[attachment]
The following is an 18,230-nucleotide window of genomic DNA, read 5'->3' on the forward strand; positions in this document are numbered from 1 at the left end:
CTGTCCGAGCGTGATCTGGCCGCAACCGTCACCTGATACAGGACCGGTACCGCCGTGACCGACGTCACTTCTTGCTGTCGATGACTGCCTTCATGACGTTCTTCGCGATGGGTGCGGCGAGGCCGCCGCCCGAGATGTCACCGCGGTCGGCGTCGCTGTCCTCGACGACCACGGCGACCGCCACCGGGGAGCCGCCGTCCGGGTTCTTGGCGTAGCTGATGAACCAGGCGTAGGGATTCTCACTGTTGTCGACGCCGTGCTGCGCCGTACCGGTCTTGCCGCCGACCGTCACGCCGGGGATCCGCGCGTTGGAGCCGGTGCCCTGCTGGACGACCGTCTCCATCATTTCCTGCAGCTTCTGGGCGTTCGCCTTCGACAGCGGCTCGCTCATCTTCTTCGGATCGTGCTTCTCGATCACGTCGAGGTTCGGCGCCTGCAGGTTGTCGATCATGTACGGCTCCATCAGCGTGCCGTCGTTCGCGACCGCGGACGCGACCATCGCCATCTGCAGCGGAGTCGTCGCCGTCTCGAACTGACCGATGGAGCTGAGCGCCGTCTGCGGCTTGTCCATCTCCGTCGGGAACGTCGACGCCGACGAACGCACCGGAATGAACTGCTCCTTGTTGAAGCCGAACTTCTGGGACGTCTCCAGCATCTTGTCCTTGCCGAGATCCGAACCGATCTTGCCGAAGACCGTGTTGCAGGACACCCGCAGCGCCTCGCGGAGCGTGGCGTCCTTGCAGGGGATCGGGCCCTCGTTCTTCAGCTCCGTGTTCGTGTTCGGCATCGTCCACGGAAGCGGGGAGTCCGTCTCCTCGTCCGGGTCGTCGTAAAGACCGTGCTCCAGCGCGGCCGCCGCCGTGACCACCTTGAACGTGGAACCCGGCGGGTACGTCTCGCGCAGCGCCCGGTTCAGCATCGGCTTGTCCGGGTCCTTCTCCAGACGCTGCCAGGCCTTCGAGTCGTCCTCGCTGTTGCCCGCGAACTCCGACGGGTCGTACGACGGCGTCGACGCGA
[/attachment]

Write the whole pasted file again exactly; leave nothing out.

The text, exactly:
The following is an 18,230-nucleotide window of genomic DNA, read 5'->3' on the forward strand; positions in this document are numbered from 1 at the left end:
CTGTCCGAGCGTGATCTGGCCGCAACCGTCACCTGATACAGGACCGGTACCGCCGTGACCGACGTCACTTCTTGCTGTCGATGACTGCCTTCATGACGTTCTTCGCGATGGGTGCGGCGAGGCCGCCGCCCGAGATGTCACCGCGGTCGGCGTCGCTGTCCTCGACGACCACGGCGACCGCCACCGGGGAGCCGCCGTCCGGGTTCTTGGCGTAGCTGATGAACCAGGCGTAGGGATTCTCACTGTTGTCGACGCCGTGCTGCGCCGTACCGGTCTTGCCGCCGACCGTCACGCCGGGGATCCGCGCGTTGGAGCCGGTGCCCTGCTGGACGACCGTCTCCATCATTTCCTGCAGCTTCTGGGCGTTCGCCTTCGACAGCGGCTCGCTCATCTTCTTCGGATCGTGCTTCTCGATCACGTCGAGGTTCGGCGCCTGCAGGTTGTCGATCATGTACGGCTCCATCAGCGTGCCGTCGTTCGCGACCGCGGACGCGACCATCGCCATCTGCAGCGGAGTCGTCGCCGTCTCGAACTGACCGATGGAGCTGAGCGCCGTCTGCGGCTTGTCCATCTCCGTCGGGAACGTCGACGCCGACGAACGCACCGGAATGAACTGCTCCTTGTTGAAGCCGAACTTCTGGGACGTCTCCAGCATCTTGTCCTTGCCGAGATCCGAACCGATCTTGCCGAAGACCGTGTTGCAGGACACCCGCAGCGCCTCGCGGAGCGTGGCGTCCTTGCAGGGGATCGGGCCCTCGTTCTTCAGCTCCGTGTTCGTGTTCGGCATCGTCCACGGAAGCGGGGAGTCCGTCTCCTCGTCCGGGTCGTCGTAAAGACCGTGCTCCAGCGCGGCCGCCGCCGTGACCACCTTGAACGTGGAACCCGGCGGGTACGTCTCGCGCAGCGCCCGGTTCAGCATCGGCTTGTCCGGGTCCTTCTCCAGACGCTGCCAGGCCTTCGAGTCGTCCTCGCTGTTGCCCGCGAACTCCGACGGGTCGTACGACGGCGTCGACGCGA